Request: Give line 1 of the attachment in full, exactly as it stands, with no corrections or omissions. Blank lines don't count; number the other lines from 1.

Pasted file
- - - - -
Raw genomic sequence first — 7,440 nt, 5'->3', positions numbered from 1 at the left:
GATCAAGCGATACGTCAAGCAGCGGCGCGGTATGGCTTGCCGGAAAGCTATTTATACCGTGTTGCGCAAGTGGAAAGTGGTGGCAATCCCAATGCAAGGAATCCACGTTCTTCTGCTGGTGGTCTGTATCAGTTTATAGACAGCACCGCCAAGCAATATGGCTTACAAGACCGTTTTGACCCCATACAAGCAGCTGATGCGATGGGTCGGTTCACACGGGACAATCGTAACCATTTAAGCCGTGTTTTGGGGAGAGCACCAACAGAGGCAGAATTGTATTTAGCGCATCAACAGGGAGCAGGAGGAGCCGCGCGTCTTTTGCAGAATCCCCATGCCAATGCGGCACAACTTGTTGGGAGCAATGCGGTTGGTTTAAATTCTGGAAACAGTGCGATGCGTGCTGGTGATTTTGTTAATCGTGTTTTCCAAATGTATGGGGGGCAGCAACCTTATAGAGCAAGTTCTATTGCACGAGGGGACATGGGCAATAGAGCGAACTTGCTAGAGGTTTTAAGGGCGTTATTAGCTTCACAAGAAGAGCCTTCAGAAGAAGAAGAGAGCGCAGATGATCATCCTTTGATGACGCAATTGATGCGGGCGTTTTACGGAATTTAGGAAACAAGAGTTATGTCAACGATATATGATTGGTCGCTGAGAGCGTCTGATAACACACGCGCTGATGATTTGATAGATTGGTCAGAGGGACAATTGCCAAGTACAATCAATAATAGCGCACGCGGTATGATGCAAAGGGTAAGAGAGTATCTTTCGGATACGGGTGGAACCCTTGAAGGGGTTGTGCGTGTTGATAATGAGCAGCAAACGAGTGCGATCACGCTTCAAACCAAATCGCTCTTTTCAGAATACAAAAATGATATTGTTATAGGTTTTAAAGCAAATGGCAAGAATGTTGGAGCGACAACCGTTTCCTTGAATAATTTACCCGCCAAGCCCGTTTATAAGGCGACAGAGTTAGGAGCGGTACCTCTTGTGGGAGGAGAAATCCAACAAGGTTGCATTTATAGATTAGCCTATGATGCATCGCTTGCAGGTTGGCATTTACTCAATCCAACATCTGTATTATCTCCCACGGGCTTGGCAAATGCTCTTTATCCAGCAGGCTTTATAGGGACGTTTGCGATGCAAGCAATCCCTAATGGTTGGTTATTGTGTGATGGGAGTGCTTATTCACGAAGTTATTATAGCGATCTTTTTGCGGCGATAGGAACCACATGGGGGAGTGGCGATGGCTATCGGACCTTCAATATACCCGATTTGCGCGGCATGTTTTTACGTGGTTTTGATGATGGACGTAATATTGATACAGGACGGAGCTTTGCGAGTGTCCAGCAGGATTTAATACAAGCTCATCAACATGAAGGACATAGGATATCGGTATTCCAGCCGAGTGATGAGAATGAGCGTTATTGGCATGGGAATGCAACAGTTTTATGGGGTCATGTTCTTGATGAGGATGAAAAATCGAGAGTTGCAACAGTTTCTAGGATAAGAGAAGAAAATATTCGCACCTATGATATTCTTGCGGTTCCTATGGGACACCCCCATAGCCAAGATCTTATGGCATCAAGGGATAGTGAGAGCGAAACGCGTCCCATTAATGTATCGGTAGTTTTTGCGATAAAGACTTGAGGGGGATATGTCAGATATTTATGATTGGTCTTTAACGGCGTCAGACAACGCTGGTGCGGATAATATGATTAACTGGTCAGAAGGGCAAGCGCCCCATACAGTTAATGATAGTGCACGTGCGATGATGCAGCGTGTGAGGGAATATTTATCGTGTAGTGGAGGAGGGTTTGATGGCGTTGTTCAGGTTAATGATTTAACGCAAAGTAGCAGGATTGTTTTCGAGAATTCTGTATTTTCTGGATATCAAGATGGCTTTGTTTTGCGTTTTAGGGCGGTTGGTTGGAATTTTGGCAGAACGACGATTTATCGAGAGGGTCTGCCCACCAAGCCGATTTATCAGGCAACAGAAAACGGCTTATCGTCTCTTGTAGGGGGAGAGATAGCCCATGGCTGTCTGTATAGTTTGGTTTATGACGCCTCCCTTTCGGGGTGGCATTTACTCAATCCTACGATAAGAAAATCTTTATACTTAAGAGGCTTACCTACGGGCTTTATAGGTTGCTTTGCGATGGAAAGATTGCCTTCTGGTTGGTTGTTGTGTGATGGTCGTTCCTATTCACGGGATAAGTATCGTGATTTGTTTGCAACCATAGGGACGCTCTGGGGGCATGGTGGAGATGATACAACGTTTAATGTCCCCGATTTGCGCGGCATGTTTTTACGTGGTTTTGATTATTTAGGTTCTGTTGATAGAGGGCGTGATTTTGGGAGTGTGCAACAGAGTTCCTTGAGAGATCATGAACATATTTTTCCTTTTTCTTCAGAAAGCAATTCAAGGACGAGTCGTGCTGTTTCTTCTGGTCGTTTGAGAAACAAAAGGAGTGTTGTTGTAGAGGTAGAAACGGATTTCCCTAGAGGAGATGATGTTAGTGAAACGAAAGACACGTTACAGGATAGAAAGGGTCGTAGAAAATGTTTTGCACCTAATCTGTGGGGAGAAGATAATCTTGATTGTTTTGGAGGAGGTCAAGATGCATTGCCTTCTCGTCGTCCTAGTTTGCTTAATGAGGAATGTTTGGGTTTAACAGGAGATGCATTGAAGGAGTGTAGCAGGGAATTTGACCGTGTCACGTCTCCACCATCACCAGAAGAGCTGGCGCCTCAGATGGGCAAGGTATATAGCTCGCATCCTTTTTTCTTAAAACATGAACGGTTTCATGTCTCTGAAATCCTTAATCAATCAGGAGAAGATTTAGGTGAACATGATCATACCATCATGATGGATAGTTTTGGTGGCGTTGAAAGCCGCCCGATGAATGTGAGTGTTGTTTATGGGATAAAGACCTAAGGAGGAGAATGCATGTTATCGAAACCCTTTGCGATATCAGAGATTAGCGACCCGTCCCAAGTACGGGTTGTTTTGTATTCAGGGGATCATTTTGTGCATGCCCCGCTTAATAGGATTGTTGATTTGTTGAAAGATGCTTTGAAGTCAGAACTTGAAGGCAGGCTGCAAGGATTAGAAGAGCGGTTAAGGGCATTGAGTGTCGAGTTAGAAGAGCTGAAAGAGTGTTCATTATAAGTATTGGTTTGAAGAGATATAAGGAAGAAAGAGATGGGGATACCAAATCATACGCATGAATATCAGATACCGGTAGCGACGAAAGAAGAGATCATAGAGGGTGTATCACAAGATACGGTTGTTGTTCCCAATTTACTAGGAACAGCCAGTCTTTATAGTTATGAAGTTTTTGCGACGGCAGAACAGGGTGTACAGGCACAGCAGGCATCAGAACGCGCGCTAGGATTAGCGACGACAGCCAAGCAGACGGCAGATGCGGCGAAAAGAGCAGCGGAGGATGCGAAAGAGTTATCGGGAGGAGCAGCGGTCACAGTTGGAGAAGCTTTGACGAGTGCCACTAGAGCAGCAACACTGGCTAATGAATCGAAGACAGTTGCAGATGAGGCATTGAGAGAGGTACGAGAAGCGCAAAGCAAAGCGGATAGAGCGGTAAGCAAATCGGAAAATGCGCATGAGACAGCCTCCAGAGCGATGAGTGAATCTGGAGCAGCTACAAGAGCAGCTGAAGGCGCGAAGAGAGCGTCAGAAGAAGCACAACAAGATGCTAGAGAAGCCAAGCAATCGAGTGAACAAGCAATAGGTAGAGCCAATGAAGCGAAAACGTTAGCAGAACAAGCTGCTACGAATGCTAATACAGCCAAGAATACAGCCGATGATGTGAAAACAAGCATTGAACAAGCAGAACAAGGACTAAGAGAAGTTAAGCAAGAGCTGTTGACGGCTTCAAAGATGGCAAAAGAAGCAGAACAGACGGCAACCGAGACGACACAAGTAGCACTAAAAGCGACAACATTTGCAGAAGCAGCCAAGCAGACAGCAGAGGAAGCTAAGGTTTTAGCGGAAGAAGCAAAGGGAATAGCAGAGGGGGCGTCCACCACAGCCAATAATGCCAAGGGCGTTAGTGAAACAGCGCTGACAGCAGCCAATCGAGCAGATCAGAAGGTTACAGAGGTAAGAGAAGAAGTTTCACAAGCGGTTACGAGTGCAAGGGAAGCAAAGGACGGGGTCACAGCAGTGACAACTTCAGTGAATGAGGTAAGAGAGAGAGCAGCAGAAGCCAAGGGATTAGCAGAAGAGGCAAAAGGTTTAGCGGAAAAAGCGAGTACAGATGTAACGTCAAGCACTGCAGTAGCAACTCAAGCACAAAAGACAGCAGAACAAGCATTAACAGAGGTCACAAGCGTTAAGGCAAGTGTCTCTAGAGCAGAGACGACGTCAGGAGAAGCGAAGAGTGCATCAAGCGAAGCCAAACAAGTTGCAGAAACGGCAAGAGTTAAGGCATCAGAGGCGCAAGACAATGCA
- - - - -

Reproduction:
Raw genomic sequence first — 7,440 nt, 5'->3', positions numbered from 1 at the left: